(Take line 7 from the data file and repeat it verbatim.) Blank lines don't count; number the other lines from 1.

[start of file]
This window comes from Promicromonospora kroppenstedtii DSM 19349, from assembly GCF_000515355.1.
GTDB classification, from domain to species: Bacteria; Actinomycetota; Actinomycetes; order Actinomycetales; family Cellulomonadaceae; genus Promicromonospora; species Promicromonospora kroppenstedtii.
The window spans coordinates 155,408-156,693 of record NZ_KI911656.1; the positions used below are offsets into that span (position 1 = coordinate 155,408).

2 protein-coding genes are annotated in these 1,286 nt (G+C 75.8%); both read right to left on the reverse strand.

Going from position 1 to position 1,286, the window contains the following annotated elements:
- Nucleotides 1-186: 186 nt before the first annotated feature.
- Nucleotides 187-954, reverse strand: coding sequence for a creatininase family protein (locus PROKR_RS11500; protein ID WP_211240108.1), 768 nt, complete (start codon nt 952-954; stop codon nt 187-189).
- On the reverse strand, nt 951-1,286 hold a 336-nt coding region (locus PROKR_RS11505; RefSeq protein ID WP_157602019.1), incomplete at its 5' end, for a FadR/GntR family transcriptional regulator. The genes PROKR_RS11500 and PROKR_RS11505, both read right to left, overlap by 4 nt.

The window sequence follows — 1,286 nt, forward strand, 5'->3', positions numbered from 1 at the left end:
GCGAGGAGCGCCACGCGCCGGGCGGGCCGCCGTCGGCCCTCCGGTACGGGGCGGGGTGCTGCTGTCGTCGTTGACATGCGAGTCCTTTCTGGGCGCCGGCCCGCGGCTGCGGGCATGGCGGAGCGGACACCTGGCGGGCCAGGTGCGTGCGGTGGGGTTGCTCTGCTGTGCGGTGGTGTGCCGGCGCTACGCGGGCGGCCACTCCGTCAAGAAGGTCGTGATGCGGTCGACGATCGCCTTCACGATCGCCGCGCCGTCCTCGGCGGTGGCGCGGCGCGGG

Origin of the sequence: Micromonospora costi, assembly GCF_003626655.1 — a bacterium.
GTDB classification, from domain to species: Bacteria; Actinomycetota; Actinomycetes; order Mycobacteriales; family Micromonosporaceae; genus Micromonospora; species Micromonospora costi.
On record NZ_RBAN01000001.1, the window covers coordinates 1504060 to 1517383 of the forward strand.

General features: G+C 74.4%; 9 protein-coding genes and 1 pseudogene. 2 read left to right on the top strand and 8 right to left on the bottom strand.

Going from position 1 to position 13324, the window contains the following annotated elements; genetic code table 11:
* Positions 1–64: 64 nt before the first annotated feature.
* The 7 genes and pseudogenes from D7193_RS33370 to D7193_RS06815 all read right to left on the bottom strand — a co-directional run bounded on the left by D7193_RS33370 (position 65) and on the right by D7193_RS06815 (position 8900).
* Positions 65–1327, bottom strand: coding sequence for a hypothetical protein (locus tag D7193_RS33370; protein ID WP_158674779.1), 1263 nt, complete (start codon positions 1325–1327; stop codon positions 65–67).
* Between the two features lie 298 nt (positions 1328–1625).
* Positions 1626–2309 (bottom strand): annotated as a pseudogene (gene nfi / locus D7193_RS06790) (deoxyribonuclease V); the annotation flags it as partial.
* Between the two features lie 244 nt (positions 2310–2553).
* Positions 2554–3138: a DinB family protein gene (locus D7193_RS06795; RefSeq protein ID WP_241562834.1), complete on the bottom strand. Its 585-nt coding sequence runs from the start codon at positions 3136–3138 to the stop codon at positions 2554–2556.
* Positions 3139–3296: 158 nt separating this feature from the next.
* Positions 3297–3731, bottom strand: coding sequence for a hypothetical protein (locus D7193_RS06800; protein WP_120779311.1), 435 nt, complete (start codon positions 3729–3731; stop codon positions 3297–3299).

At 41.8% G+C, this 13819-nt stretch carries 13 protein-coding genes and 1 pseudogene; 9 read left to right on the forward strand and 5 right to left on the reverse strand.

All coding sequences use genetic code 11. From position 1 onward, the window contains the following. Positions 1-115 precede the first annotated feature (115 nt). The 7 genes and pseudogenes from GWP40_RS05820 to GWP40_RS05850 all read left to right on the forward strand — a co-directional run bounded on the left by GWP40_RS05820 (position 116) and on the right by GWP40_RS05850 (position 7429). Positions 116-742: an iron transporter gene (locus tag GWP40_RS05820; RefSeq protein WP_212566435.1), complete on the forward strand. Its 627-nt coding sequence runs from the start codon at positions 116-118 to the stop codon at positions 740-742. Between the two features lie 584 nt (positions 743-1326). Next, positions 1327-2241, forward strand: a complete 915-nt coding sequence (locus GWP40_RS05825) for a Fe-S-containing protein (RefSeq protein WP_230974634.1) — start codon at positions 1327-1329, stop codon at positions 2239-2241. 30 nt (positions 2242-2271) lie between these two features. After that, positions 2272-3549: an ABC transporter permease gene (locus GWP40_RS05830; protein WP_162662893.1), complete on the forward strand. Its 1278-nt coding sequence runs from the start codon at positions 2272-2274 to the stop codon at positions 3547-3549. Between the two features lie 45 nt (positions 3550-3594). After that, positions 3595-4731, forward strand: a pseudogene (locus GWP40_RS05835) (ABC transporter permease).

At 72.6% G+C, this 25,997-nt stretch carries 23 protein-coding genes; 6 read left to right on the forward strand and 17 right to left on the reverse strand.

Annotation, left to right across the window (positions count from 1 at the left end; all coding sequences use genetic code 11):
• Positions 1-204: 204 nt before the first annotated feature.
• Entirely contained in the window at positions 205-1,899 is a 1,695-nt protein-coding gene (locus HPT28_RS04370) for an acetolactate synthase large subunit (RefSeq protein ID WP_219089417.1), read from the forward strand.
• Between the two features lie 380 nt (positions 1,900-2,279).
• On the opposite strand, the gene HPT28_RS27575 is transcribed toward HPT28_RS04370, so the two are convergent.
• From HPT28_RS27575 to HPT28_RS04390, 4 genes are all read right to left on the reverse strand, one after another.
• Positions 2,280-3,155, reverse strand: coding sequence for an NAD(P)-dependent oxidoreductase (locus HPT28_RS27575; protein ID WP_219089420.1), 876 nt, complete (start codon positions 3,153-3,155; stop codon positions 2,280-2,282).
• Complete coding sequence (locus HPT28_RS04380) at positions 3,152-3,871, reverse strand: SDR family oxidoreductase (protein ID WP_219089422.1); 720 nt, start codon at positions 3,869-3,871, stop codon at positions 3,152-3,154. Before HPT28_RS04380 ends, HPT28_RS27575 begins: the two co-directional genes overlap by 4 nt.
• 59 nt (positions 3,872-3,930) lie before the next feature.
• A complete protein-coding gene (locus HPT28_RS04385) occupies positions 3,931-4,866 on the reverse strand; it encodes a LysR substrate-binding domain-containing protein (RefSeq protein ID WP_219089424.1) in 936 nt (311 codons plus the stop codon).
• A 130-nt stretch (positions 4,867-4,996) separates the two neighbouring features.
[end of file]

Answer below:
- Nucleotides 187-954, reverse strand: coding sequence for a creatininase family protein (locus PROKR_RS11500; protein ID WP_211240108.1), 768 nt, complete (start codon nt 952-954; stop codon nt 187-189).